Unpredictable Presentations

Plates are passé and bowls, boring.

That’s why chefs and mixologists are turning to unorthodox vessels that are as memorable and stunning as the foods they contain. Here are a few standout serving pieces now appearing at tables near you.

Branzino in a Cigar Box

Elisir chef-owner Enzo Fargione puts a personal spin on his dishware. Since he likes to unwind after a long day in the kitchen by smoking a stogie, Fargione decided to playfully reuse his cigar boxes as serving vessels for smoked branzino carpaccio ($17). Finely filleted fish sauced with a lemon-lime-orange dressing, roasted garlic chips, microgreens and a scattering of seasonal mushrooms are placed in the box, along with a few smoldering applewood chips. When the box is opened at the table minutes later, a puff of smoke emerges.

“It always surprises guests, even if they’ve had it before,” says Fargione. “It adds a sense of glamour to the meal.” Not only does the dish possess the slightly sweet, hazy flavor of the embers, but the smoke itself ends up picking up hints of citrus and fungi.

Elisir, 427 11th St. NW; 202-546-0088.

Finish reading this article on the Express website now.

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Pop Stars – Restaurants will fill your cup with fizzy fruit juice and herbs

A new trend is bubbling up: Restaurants are making their own sodas in-house, without the high-fructose corn syrup, the preservatives or the weird additives you usually gulp. Cool off this summer by ordering up one of these refreshments — in sizes even New York Mayor Mike Bloomberg would approve of.

Founding Farmers

From-scratch sodas are so popular at this farm-to-table restaurant’s Potomac location that they outsell Coke and Diet Coke combined. Chief mixologist Jon Arroyo wants to drop commercial colas entirely, so he’s been working on his own version for more than a year. “It’s the hardest soda to make,” he says. “Just think of all the artisanal colas you like. There probably aren’t any.” The good news is he’s already nailed the pineapple pop ($5), which includes a squirt of lime juice and fresh mint. 12505 Park Potomac Ave., Potomac, Md.; 301-340-8783.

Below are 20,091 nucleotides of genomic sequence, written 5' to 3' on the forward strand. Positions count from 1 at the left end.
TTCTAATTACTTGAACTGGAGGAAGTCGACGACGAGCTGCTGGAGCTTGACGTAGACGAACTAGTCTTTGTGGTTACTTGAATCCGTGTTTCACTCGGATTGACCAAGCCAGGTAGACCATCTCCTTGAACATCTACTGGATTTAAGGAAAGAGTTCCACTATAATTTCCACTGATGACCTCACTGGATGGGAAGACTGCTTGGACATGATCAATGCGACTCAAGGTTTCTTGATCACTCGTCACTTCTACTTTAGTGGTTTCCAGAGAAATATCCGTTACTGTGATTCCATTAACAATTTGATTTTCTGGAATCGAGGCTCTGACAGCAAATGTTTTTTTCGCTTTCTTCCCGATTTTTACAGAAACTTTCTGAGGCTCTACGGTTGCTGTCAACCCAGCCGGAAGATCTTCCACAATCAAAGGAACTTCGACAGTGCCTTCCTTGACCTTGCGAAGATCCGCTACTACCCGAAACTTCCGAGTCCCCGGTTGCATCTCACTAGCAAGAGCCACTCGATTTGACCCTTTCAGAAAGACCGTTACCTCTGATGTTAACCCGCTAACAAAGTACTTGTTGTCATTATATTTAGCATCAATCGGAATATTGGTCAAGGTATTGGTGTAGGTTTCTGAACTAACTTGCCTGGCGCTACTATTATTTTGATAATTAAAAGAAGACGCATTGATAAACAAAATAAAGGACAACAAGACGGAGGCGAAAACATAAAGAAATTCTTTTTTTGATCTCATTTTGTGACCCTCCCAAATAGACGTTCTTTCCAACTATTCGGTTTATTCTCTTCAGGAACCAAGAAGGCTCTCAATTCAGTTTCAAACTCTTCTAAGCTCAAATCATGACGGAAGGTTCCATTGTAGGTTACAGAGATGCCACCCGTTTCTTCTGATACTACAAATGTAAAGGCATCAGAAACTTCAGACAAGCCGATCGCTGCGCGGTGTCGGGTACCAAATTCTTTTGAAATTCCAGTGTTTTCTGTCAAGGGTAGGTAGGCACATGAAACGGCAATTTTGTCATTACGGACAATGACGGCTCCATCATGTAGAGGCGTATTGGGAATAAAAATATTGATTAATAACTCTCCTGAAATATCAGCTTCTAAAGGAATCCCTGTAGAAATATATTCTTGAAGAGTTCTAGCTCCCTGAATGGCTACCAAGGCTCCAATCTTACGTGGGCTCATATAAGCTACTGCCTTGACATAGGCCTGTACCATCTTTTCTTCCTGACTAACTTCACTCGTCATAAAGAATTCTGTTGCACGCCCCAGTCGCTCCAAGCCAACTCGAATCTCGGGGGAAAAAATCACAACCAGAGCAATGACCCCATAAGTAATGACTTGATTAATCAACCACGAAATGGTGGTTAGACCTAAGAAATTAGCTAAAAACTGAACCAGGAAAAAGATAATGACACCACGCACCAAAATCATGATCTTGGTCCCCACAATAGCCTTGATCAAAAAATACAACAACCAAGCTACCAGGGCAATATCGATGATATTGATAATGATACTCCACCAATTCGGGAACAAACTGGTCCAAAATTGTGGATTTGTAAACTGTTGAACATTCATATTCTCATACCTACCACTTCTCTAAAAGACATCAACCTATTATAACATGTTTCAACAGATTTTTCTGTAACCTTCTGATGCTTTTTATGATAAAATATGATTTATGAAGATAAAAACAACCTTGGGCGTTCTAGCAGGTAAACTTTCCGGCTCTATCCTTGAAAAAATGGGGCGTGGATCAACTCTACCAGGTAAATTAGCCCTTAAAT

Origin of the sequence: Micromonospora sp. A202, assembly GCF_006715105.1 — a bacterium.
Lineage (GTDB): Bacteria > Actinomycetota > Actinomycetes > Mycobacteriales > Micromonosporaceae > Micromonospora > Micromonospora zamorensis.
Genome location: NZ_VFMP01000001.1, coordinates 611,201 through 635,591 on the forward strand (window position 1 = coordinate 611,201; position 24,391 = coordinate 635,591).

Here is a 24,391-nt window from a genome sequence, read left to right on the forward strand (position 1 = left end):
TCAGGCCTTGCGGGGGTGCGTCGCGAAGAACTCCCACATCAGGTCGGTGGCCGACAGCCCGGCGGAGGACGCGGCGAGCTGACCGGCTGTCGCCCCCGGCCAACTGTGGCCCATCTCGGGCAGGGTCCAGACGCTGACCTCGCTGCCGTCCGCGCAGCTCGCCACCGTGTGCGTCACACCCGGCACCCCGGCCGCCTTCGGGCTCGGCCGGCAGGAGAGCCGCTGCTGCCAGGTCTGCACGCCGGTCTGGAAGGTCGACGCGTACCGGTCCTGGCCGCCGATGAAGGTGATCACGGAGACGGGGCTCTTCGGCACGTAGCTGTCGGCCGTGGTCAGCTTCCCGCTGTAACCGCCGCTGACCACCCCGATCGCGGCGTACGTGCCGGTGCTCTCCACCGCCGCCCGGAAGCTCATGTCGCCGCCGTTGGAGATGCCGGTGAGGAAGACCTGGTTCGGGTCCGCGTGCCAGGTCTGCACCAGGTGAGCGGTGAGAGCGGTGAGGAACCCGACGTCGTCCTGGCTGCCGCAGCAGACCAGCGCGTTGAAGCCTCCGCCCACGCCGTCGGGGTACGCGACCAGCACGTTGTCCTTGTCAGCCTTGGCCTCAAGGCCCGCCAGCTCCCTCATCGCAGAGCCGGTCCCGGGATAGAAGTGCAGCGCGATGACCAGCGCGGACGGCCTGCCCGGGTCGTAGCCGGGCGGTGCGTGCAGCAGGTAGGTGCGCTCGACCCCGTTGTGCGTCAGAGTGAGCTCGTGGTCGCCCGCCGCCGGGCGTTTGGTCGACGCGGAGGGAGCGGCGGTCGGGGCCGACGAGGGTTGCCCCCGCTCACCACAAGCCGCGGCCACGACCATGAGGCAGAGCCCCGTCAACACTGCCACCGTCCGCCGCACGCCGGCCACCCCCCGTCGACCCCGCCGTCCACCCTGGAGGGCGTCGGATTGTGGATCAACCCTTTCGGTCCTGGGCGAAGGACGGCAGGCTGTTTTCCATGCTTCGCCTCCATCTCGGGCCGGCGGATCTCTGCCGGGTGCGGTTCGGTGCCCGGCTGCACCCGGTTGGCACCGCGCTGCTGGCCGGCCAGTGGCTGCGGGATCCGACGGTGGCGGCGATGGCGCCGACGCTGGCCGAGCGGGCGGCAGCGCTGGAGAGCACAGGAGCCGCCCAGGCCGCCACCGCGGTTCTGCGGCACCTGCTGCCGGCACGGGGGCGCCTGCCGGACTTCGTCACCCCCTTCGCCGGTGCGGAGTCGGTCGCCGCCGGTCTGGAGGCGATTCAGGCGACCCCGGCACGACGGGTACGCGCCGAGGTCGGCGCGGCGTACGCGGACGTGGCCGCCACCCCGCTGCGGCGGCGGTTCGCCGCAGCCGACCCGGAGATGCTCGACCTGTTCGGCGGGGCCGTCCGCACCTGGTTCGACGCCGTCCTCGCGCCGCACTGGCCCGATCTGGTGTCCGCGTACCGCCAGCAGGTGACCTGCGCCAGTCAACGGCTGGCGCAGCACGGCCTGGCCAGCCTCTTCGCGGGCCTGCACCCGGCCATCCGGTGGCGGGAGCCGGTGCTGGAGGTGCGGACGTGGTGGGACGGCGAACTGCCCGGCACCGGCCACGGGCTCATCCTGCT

Finish reading this article on the Express website now.

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Eat By Numbers – Elisir

When you dine out, you might think about the ingredients that go into your food, but you probably don’t think about all the numbers that make your meal happen. Restaurants are filled with interesting figures that might not be apparent when you bite into an enticing entrée or take a sip of a signature cocktail, but they’re all around you.

This week we pop down to Elisir – a bastion of Italian modernism in Penn Quarter – to find out just how many pastas they make by hand and to discover the number of grappas you can enjoy after one of chef-owner Enzo Fargione’s epic tasting dinners.

Elisir

Maximum capacity: 117

Cameras capturing the culinary team at work: Three

Televisions broadcasting the action in the kitchen: Five

Pastas made in house: Nine, including saffron fettuccine, giant agnolotti, red beet tortelli filled with cheese fondue, and saffron fagotti filled with liquid truffle

Cigar boxes kept on hand for the branzino carpaccio dish: 18

Get the rest of the numbers by clicking over to CityEats’ Plate blog now.

Photo courtesy of Michael Palmer.

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